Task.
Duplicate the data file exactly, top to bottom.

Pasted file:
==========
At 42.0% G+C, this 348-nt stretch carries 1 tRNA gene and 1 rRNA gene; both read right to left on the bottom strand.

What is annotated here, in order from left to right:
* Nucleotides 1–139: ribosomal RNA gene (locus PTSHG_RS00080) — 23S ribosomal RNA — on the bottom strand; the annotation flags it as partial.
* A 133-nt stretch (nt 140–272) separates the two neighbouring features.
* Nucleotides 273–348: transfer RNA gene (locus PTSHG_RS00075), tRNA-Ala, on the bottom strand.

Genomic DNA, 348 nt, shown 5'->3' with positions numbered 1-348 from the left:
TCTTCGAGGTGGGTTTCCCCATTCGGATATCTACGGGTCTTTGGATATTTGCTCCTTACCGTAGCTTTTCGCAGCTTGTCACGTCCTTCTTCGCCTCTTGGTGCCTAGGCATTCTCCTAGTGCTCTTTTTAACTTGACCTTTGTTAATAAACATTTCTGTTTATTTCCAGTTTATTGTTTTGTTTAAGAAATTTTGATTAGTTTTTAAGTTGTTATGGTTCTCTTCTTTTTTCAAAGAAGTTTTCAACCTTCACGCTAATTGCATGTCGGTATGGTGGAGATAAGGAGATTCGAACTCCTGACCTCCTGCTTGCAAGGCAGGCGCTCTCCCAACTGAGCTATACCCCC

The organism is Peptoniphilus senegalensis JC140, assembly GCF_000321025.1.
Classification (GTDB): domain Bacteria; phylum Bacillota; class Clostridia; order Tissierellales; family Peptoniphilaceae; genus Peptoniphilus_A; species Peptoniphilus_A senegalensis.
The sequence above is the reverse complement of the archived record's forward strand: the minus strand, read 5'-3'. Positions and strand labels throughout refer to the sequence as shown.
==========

At 42.0% G+C, this 348-nt stretch carries 1 tRNA gene and 1 rRNA gene; both read right to left on the bottom strand.

What is annotated here, in order from left to right:
* Nucleotides 1–139: ribosomal RNA gene (locus PTSHG_RS00080) — 23S ribosomal RNA — on the bottom strand; the annotation flags it as partial.
* A 133-nt stretch (nt 140–272) separates the two neighbouring features.
* Nucleotides 273–348: transfer RNA gene (locus PTSHG_RS00075), tRNA-Ala, on the bottom strand.

Genomic DNA, 348 nt, shown 5'->3' with positions numbered 1-348 from the left:
TCTTCGAGGTGGGTTTCCCCATTCGGATATCTACGGGTCTTTGGATATTTGCTCCTTACCGTAGCTTTTCGCAGCTTGTCACGTCCTTCTTCGCCTCTTGGTGCCTAGGCATTCTCCTAGTGCTCTTTTTAACTTGACCTTTGTTAATAAACATTTCTGTTTATTTCCAGTTTATTGTTTTGTTTAAGAAATTTTGATTAGTTTTTAAGTTGTTATGGTTCTCTTCTTTTTTCAAAGAAGTTTTCAACCTTCACGCTAATTGCATGTCGGTATGGTGGAGATAAGGAGATTCGAACTCCTGACCTCCTGCTTGCAAGGCAGGCGCTCTCCCAACTGAGCTATACCCCC

The organism is Peptoniphilus senegalensis JC140, assembly GCF_000321025.1.
Classification (GTDB): domain Bacteria; phylum Bacillota; class Clostridia; order Tissierellales; family Peptoniphilaceae; genus Peptoniphilus_A; species Peptoniphilus_A senegalensis.
The sequence above is the reverse complement of the archived record's forward strand: the minus strand, read 5'-3'. Positions and strand labels throughout refer to the sequence as shown.